Even brilliant technology ideas require a realistic commercialization plan before they can be turned to gold.
Steven Nichols is an engineering professor with a typically practical mindset, so I suspect he won’t delightedly be compared to an ancient alchemist. I’ll force the analogy anyway, because Nichols is in the business of turning base elements into gold. The substance with which he toils is the common idea, found in abundance around the University, with ample supply at the Cockrell School of Engineering where Nichols is Director of the Chair of Free Enterprise.
As an energetic ambassador of entrepreneurship (which he insists on pronouncing with its original French cadence) across UT Austin, Nichols advocates that even brilliant technology ideas require a realistic commercialization plan before they can be turned to gold. Ten years ago that perspective sparked a cross-campus effort called Idea to Product (I2P) that will convene its UT Competition this Friday and Saturday at the ACES building at The University of Texas at Austin.
This year, 16 student teams will present market opportunities for cutting edge technologies ranging from biotech, to clean energy, to meal planning using metabolic rates. Each team presents for 10 minutes with 15 minutes of Q&A from a judging panel consisting of faculty, entrepreneurs, venture capitalists, engineers, and intellectual property attorneys. The event is free and open to the public, so drop by and see the best commercialization ideas from across campus as teams compete for development dollars plus the chance to compete in the Global I2P.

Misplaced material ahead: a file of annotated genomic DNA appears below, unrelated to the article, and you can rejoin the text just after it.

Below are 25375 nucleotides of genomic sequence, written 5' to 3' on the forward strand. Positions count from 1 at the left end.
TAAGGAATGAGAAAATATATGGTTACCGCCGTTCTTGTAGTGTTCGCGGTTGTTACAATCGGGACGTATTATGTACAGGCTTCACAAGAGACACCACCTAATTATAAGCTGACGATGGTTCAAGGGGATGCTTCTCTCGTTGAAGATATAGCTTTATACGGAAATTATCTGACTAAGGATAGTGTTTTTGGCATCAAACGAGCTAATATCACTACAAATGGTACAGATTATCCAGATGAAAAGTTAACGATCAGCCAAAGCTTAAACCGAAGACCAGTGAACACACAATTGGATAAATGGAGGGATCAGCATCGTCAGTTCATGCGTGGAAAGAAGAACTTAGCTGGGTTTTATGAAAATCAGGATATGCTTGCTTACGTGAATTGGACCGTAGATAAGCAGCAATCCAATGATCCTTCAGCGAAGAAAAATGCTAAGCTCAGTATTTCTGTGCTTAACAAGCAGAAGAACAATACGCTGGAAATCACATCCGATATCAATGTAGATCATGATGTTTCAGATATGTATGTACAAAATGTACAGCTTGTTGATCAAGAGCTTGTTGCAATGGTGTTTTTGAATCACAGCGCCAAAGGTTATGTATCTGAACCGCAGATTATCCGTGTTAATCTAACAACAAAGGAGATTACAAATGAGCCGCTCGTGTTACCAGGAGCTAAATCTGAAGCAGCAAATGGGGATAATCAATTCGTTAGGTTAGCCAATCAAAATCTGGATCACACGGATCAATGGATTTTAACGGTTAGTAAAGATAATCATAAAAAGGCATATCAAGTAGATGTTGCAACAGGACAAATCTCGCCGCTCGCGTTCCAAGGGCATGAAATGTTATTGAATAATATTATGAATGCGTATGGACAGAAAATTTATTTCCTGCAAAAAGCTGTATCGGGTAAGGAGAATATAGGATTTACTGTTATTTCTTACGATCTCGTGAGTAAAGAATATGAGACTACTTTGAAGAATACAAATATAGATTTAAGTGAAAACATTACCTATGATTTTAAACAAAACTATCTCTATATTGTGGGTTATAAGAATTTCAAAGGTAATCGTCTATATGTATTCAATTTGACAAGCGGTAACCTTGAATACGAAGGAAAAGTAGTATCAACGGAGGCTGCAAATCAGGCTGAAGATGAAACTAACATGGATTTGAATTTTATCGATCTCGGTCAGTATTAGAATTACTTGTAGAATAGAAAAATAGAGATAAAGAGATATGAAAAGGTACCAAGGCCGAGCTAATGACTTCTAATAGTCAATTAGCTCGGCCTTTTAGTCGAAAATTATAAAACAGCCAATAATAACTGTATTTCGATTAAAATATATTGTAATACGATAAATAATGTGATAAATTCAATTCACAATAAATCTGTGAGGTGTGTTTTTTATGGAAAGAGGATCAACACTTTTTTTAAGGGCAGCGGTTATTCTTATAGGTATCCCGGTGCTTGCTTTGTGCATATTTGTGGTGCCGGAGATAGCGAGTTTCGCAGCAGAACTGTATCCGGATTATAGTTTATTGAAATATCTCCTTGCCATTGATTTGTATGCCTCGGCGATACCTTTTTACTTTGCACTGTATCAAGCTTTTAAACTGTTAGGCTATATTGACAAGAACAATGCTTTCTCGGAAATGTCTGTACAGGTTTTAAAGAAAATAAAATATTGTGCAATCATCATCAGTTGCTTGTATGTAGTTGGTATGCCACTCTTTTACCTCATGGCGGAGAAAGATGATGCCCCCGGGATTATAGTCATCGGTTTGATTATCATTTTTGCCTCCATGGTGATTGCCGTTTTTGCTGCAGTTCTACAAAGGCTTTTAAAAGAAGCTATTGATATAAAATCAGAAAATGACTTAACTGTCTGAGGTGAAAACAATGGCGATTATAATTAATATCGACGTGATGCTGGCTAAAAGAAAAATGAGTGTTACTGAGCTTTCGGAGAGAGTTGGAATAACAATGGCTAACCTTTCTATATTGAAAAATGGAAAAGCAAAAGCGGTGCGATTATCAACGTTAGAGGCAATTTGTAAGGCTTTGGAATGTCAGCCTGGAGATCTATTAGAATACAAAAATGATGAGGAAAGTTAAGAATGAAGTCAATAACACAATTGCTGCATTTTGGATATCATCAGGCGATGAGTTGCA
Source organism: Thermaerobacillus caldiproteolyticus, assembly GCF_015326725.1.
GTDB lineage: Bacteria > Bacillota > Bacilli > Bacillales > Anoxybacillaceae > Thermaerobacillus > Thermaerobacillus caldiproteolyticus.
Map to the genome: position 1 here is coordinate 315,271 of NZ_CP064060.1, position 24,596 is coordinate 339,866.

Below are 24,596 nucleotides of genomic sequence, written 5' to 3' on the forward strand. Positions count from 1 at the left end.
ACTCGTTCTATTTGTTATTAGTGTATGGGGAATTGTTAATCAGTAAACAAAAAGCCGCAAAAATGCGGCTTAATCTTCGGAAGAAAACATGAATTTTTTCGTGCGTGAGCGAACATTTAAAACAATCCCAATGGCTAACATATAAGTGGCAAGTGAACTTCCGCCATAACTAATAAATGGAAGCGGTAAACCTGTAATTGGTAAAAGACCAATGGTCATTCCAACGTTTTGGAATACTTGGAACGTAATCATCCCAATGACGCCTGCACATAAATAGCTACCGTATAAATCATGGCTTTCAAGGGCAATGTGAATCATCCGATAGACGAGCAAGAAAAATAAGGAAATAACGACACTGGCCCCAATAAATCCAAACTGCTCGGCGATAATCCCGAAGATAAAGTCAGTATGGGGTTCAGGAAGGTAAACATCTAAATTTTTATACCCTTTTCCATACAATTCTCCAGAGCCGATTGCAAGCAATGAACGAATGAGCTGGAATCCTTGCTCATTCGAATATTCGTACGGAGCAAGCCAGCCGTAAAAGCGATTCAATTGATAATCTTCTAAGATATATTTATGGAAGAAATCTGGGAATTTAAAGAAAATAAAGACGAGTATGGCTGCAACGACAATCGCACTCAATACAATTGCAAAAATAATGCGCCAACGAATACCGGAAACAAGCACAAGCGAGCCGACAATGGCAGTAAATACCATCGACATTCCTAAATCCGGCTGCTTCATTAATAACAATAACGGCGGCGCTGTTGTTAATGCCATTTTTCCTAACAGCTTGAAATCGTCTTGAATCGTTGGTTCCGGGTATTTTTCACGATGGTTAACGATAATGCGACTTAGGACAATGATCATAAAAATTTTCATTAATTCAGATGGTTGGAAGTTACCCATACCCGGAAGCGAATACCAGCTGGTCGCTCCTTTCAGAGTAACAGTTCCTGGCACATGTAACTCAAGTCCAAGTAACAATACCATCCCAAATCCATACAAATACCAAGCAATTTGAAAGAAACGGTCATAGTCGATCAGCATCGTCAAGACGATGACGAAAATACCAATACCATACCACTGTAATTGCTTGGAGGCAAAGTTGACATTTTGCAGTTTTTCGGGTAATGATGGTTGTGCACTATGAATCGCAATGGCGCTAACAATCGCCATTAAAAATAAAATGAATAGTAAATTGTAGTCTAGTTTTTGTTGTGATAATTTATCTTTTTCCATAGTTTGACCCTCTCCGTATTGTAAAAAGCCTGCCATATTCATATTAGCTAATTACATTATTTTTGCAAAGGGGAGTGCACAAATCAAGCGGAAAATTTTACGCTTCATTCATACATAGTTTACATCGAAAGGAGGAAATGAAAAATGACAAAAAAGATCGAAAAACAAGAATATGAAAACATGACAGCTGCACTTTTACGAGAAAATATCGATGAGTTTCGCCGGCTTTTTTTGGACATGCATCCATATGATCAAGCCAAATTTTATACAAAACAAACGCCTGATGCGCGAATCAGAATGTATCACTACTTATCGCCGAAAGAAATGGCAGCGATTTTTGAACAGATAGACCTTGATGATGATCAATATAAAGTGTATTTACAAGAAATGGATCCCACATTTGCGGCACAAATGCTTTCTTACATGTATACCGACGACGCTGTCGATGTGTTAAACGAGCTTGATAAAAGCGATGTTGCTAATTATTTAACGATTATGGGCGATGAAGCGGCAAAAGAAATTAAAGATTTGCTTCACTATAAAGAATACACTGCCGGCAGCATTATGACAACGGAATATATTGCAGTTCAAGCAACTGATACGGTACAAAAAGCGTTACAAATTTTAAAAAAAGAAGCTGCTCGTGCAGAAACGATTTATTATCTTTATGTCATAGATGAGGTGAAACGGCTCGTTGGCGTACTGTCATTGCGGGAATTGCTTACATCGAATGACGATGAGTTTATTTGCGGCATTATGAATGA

Luz Cristal Glangchai, PhD, director of I2P, sends along this background information on the competition:
The Idea to Product® UT Competition is an early-stage technology commercialization plan competition, hosted by the Murchison Chair of Free Enterprise, which was started at UT in 2001.
In the Idea to Product® Competition students create links between emerging technologies and market needs required to support later stages of commercialization. The I2P® Program educates students about creating viable products and services from technology, and has served as a stepping stone for entrepreneurship. Previous teams have produced work that has increased research funding, licensing of technology, and creation of new ventures.
The competition has also served as a commercialization forum for faculty and members of the community. Faculty have been able to consider societal needs of technology and members of the community have been given an early preview of cutting-edge technology.
The competition is sponsored by the Cockrell School of Engineering, the College of Natural Sciences, several engineering departments, along with several student organizations. Supporters of the event include the National Science Foundation, NCIIA, MOOT CORP, the Austin Technology Incubator, the Office of Technology Commercialization, Fish & Richardson, P.C., and the Herb Kelleher Center for Entrepreneurship.